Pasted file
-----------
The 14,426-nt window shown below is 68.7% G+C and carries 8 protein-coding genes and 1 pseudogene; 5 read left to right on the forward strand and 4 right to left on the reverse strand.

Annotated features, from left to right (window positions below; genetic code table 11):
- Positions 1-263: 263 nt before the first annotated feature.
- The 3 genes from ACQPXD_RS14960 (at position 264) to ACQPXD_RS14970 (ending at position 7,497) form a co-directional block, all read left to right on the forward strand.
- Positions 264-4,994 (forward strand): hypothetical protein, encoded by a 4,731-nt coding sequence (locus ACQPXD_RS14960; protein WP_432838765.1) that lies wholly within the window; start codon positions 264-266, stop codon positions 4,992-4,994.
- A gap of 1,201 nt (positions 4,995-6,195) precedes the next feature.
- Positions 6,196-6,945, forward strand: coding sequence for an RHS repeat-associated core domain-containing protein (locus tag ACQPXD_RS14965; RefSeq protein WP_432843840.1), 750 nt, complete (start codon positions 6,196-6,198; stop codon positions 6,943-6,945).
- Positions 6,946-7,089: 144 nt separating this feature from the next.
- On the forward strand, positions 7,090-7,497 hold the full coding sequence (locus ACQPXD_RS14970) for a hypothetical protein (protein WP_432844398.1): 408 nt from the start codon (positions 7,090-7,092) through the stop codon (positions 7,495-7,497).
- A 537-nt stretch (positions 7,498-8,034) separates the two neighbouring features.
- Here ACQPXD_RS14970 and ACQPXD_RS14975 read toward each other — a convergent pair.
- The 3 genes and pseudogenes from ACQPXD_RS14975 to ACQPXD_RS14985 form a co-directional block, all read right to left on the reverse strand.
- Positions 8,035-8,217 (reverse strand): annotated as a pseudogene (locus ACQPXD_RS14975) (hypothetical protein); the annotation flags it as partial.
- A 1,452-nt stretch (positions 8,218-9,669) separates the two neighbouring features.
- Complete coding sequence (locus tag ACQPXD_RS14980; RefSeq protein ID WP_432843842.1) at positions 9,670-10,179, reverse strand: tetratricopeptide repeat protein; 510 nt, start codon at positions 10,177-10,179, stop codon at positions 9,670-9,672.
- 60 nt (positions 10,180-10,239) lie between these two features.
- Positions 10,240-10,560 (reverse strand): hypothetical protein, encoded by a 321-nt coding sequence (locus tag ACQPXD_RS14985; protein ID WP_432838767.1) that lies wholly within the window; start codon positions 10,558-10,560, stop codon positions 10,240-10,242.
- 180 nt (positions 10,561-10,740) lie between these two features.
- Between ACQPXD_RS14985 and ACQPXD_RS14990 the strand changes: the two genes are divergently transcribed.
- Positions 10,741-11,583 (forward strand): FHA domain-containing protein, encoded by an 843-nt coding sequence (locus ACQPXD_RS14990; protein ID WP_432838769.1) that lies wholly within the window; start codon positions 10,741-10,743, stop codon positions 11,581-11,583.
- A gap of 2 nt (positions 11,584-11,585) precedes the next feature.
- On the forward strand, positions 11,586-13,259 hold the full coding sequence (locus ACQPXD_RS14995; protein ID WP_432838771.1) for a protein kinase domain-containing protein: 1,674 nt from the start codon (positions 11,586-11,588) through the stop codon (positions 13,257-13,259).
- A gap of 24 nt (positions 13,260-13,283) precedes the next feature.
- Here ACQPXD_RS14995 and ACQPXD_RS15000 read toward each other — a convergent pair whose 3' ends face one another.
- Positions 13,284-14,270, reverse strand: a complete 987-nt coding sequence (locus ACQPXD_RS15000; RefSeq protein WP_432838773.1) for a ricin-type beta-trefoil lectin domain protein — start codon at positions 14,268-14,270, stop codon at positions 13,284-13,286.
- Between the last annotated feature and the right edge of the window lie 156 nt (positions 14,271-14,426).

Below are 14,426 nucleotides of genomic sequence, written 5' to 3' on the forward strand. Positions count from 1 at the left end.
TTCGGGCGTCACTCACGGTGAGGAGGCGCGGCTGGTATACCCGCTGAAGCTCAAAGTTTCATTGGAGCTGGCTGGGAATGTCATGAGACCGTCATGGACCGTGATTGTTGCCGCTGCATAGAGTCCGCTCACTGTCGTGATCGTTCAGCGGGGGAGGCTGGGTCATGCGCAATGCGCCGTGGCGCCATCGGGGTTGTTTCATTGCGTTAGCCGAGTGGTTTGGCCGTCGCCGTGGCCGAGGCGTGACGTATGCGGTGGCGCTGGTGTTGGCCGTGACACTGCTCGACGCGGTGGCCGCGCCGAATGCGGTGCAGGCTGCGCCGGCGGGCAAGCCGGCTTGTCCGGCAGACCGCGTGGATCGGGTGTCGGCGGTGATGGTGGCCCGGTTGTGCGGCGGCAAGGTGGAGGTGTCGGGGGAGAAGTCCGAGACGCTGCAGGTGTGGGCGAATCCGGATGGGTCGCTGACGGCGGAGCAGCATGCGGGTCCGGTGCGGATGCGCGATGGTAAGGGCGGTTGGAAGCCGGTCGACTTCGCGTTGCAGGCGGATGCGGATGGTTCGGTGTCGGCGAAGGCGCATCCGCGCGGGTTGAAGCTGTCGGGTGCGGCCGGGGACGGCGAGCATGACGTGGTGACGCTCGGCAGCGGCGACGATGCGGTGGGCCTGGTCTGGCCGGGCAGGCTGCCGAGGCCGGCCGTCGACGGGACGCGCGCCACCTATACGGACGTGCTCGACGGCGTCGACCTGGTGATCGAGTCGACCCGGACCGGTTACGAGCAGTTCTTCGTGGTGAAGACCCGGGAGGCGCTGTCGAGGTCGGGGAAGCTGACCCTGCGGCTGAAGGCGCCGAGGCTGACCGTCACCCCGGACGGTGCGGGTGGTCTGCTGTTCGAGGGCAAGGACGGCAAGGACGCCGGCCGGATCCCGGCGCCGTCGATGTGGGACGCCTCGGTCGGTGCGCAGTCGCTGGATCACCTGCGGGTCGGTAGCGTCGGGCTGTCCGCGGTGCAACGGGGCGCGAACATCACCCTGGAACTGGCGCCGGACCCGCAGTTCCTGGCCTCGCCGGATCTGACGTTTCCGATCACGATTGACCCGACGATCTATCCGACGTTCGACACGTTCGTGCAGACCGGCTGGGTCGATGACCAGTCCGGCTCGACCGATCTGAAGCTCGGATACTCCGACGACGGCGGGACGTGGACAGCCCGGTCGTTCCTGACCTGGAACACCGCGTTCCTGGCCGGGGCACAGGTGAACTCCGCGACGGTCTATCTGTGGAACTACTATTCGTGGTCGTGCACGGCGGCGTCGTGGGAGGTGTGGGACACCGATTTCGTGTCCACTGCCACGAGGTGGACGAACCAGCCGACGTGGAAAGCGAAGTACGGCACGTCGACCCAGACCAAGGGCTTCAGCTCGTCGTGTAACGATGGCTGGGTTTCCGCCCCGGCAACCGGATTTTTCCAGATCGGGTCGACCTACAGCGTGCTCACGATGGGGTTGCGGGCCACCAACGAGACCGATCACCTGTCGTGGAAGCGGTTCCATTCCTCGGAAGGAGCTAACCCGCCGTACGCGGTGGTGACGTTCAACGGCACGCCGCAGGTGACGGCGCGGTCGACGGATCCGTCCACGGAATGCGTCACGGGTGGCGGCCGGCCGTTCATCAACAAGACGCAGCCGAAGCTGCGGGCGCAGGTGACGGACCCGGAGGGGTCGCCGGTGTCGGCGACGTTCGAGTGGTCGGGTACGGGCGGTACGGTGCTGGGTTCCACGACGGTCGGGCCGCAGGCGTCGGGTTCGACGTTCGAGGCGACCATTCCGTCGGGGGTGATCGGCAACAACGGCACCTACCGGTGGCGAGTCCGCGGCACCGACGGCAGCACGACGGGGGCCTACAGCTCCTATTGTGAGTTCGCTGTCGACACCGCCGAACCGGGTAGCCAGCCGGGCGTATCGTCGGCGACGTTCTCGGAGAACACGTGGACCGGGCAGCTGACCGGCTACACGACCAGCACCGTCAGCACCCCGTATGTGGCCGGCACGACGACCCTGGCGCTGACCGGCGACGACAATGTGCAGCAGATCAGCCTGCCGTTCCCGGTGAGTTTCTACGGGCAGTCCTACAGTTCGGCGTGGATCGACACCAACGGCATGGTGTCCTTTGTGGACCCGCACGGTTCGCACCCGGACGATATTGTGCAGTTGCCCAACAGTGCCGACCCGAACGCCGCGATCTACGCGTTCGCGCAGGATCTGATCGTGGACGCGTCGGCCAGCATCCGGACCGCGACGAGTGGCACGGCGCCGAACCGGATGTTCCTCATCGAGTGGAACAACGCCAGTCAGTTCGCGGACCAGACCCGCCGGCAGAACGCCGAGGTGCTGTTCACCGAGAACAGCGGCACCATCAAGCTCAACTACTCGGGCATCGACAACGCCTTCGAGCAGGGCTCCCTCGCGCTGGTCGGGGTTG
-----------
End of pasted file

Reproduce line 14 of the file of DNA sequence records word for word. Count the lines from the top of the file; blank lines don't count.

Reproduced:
- A 1,452-nt stretch (positions 8,218-9,669) separates the two neighbouring features.